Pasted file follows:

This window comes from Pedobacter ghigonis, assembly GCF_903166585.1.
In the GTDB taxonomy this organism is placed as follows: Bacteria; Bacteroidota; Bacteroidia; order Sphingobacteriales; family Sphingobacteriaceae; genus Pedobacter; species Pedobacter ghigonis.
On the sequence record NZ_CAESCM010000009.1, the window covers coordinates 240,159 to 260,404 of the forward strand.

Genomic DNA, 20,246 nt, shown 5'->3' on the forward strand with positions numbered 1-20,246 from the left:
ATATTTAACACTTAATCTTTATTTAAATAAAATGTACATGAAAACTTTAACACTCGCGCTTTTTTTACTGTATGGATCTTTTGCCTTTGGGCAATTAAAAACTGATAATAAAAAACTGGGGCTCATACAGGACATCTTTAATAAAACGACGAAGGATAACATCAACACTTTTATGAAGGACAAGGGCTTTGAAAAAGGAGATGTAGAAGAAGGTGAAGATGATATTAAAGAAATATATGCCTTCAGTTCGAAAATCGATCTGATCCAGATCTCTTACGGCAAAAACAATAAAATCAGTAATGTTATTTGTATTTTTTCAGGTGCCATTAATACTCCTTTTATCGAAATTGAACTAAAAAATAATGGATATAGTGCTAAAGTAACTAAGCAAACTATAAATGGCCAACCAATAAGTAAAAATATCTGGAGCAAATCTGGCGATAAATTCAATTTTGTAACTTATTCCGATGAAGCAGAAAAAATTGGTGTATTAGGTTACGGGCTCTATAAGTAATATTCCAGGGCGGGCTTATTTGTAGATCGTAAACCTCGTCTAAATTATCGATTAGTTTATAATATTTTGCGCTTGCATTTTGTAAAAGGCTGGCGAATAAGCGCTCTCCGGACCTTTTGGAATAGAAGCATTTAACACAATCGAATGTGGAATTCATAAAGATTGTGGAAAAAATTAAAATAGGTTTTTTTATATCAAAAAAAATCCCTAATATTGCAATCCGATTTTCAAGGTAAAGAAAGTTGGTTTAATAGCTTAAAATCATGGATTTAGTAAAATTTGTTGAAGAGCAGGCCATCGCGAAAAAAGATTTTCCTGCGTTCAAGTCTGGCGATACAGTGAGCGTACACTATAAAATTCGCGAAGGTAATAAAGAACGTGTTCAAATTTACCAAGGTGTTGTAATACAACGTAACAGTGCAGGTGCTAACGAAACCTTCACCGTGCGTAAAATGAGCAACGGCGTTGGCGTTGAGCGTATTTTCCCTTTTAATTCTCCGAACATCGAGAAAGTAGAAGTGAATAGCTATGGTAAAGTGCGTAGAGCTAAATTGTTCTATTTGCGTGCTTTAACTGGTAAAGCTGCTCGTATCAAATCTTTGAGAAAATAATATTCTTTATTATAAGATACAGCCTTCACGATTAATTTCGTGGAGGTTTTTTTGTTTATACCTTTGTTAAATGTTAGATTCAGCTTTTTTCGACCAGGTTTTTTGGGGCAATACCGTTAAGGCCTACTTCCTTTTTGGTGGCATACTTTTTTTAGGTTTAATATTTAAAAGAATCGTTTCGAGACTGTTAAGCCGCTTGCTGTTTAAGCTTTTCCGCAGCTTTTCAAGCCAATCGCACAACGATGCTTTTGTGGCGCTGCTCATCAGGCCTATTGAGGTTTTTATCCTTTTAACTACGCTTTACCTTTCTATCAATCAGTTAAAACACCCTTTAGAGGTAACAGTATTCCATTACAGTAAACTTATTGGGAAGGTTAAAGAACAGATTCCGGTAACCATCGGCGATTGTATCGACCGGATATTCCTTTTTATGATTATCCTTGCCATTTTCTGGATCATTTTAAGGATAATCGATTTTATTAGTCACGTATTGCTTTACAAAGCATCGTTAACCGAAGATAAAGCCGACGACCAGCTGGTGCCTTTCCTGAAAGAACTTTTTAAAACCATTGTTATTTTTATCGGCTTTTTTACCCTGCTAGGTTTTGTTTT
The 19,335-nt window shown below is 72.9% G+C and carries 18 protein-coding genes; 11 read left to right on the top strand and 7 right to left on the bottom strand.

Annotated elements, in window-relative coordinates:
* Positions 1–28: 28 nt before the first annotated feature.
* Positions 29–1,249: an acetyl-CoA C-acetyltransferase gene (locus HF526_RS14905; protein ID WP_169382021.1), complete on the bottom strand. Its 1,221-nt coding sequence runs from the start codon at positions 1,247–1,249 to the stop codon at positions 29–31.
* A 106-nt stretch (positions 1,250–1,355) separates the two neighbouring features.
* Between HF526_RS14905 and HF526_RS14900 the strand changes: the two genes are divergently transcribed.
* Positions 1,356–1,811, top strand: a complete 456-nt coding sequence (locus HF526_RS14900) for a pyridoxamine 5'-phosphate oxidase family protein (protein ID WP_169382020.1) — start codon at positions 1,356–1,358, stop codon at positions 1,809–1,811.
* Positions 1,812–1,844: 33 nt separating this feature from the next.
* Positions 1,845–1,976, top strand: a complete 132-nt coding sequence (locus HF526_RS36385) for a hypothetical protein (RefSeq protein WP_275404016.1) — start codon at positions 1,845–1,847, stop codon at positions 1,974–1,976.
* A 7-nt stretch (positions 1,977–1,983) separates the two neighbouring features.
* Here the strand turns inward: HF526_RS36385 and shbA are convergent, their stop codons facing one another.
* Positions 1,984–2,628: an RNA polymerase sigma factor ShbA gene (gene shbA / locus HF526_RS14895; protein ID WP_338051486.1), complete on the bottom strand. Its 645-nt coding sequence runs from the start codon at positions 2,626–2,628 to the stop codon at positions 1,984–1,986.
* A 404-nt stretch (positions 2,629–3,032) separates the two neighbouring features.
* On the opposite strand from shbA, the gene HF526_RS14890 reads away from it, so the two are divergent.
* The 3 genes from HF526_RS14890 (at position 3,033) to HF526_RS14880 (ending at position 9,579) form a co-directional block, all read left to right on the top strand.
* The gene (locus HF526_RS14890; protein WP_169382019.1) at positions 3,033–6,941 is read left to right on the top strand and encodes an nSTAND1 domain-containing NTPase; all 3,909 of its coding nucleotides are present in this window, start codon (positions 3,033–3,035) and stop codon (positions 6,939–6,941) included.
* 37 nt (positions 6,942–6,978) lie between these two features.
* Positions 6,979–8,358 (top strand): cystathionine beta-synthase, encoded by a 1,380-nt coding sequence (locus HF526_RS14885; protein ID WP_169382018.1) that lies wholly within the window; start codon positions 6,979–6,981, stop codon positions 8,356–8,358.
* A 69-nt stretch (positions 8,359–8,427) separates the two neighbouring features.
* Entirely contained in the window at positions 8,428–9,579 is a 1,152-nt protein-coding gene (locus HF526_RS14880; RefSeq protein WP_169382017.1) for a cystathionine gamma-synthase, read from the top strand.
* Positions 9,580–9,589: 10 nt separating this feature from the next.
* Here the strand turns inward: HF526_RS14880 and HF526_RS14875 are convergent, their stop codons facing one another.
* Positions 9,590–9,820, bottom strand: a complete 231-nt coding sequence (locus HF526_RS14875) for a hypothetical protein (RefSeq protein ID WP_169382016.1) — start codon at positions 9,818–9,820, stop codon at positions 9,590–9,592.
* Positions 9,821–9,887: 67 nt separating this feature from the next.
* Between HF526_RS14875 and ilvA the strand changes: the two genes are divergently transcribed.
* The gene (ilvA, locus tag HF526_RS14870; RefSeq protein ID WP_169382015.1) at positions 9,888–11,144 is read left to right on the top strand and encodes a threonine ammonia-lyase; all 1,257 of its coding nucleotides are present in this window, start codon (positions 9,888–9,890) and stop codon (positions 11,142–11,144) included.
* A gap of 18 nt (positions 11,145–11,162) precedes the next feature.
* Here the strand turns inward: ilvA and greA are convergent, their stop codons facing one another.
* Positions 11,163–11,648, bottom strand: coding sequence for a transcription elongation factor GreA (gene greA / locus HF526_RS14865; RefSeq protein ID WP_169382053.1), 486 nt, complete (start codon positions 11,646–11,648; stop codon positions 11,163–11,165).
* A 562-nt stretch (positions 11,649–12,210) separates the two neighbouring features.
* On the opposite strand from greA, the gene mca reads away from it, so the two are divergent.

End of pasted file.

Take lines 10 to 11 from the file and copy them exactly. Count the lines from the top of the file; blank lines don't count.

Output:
* A 106-nt stretch (positions 1,250–1,355) separates the two neighbouring features.
* Between HF526_RS14905 and HF526_RS14900 the strand changes: the two genes are divergently transcribed.